Mothership comes to Earth – the 2009 Suzuki Hayabusa ridden!

Busa_5Suzuki Hayabusa 2009 Ridden
[Ofcourse, it is not really related to “travel” per se, but like I have done earlier too (when I got the R1 for a day), I am penning down my experience of riding the Suzuki Hayabusa 2009, for a day!]

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I tucked in behind that beautifully designed front-fairing. I was relaxed almost as if sitting a little too comfortably on that really convenient seat. I was confident as I took off, quite literally towards traffic-less, almost a closed stretch of road. First gear was done with in the blink of an eye; second gear came up past 140km/hr. Just as I put her into third, she crossed the magical figure of 200kilometres per hour. I had to brake; not that I wanted to but I had to as the horizon which seemed at a distance a couple of seconds back, was fast approaching towards me! The massive front dual discs did their job wonderfully well, providing massive amounts of feedback while the rear brake is perfect for you to play around with (if you know what I mean). I turned around and the same craziness followed one more time.

Busa_2

>Busa_3

Busa_4

Yes, I am pretty sure you all must have guessed by now. It is the 2009 Suzuki Hayabusa I am talking about. I was one of the few lucky mortals who got a chance to ride around a 09′ Busa for almost a whole day. As a result of which, you see the following pictures and ofcourse this text which provides you all readers with a first-hand experience of how the ‘mother-ship’ feels like while riding on open roads as well as in our choked to death Indian roads, during peak hour traffic!

Ergonomics
As soon as I hopped on-board the 09’Busa, every last ounce of doubt that I might have had earlier regarding the mammoth size of the beast just vanished away into thin, warm air of the National Capital! It seemed so…well, I wouldn’t say “small”, but so manageable that I was almost taken aback. Ofcourse, if you start comparing a machine like the Busa with our desi bikes, it wouldn’t stand a chance as far as the seating comfort or the maneuverability goes, but then comparing a ‘legend’ with our bikes would be pure and simple exploitation of the word ‘comparison’.

It sure is heavy; make no qualms about it. The hefty mass of the Busa does dampen the exhilaration a little as compared to say a lightweight sportsbike but then again it hides all that weight so well, that it isn’t visible or felt at all! All you have to do is just sit back at that plush seat and rely on that tremendous grunt of the engine do the work or get animated with the machine on the clear, straight stretches.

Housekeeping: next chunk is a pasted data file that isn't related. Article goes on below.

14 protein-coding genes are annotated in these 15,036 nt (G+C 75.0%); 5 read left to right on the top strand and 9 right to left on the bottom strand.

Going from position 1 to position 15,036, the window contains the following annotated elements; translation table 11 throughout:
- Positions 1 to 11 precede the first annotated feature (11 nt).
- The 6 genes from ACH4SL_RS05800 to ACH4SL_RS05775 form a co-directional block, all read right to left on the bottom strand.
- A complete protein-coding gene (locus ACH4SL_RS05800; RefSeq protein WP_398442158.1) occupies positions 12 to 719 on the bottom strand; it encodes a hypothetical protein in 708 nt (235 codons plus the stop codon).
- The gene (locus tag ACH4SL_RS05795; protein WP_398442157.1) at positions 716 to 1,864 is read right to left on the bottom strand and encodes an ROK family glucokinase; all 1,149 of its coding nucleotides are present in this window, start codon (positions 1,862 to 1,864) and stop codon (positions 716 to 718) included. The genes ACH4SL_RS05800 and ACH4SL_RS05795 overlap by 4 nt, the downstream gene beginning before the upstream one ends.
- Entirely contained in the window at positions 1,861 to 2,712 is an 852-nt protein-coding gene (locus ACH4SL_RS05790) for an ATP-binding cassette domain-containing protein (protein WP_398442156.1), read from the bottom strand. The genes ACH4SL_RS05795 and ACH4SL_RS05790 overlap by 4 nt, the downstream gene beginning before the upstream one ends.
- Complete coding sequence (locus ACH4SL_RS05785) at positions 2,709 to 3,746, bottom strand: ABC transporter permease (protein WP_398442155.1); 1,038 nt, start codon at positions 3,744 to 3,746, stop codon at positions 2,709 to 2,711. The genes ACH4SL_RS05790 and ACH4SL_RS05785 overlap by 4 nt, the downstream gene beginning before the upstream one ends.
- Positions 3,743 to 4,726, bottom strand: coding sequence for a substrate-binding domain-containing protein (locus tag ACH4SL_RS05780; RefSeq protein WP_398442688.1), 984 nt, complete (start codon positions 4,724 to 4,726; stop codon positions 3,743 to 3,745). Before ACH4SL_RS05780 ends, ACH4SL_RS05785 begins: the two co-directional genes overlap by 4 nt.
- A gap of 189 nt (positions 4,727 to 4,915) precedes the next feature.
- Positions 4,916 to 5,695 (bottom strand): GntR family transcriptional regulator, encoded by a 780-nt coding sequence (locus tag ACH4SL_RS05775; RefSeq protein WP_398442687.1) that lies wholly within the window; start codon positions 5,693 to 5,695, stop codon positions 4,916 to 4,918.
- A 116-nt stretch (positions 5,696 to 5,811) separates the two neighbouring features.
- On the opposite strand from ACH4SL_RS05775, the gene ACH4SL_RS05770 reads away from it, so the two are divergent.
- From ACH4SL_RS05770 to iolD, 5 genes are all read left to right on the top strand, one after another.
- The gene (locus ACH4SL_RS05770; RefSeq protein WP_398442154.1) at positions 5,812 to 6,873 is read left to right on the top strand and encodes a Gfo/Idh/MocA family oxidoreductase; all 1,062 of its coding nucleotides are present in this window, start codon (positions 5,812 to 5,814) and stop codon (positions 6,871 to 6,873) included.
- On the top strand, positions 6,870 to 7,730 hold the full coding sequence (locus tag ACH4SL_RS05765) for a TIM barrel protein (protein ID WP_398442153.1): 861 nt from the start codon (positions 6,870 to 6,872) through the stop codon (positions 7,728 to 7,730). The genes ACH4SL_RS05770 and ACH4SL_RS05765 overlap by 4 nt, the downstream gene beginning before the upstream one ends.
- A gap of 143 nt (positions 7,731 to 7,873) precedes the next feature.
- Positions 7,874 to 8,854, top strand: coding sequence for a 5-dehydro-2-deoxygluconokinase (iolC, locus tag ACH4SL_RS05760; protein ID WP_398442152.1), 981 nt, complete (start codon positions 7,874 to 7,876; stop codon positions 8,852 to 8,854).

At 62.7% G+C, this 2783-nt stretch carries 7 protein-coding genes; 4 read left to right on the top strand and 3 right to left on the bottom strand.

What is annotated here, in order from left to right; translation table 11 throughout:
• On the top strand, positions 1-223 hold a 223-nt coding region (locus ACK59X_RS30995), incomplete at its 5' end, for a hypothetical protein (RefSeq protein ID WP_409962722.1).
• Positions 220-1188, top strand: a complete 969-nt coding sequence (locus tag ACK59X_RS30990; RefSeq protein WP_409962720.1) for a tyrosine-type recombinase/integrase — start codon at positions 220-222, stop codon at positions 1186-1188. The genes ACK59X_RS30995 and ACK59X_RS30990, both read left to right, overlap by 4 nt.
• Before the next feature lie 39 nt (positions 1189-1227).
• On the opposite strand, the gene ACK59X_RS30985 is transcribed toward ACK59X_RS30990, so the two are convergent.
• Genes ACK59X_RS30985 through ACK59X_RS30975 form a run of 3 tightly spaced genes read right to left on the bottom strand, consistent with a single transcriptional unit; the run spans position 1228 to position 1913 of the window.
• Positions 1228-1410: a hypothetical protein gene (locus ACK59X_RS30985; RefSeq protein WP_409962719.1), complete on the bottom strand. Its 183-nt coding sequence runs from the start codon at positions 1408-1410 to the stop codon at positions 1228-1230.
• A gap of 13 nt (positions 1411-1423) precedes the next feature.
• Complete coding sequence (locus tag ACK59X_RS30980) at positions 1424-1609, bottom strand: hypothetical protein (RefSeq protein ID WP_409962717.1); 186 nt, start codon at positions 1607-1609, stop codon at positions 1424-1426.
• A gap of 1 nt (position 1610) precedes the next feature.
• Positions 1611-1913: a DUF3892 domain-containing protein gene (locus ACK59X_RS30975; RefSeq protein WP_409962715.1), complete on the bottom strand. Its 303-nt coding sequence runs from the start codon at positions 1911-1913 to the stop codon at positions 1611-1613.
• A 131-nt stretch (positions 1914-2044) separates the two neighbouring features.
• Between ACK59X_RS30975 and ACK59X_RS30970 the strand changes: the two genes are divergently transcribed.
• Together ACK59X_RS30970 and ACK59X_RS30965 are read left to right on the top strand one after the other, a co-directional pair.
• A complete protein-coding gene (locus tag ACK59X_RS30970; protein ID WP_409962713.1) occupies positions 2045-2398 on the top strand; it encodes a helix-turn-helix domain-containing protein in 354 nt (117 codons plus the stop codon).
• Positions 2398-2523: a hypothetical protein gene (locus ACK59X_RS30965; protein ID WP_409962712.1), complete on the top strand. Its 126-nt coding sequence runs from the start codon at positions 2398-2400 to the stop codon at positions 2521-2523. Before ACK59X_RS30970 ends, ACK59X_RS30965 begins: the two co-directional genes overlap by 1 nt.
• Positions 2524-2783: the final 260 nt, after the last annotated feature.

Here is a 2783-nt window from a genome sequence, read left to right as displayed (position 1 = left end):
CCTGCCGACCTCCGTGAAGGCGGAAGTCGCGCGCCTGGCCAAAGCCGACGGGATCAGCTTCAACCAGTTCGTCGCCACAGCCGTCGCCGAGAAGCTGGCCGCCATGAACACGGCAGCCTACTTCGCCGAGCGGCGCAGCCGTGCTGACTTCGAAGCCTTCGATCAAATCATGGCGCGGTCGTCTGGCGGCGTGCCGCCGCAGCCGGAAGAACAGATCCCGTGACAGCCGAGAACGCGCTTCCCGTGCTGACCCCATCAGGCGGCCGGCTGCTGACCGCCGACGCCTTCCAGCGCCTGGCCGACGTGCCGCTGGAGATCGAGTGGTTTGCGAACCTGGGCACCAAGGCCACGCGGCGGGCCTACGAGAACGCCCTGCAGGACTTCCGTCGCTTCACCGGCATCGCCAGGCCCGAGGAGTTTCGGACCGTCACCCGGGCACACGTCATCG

Engine
1340cc of performance the likes of which the world had never seen before it’s 1998 inception – and one which, to this very day remains absolutely unequalled. Sure, there might just be the 14R waiting on the horizon to teach a lesson or two to the mothership, but seriously guys (and ofcourse girls!), nothing else even comes close to the simple, unadulterated joy that a Hayabusa’s right wrist twist can give you. That torquey engine needs to be experienced to be really appreciated. Quite simply put, there is nothing quite like it. Ofcourse there are the litre class full-blown superbikes of this world with sitting stance that would make a contortionist ashamed, but in that position, you are only a stone’s throw away from getting some kind of stiff muscle at some place!

Frankly speaking, I am not quite sure why Suzuki even bothered to fit the Busa with a gearbox. I mean it just doesn’t matter which gear you are in or what revs that tachometer is showing. Effortless acceleration from ANY gear at ANY speed is just a twist of the right wrist away. The 09’Busa in this particular case was ridden hard, through some good, straight stretches, through some of the worst imaginable Delhi traffic and even through a little off-road (and all this with my dear pillion Kamal [xBhp ID: KoolScorp]), but that engine just didn’t lose any composure at all. An important thing to note here is that the Busa’s engine doesn’t heat up as much as, say, an R1’s mill does. I compare the Busa with the R1 in this particular place because the other ‘big’ bike which I have ridden is but ofcourse, the R1. The Busa did get a little too hot on a couple of occasions, but it was nowhere close to the thigh burning and blood sucking heat that the R1 produces.
Busa_6
Busa_8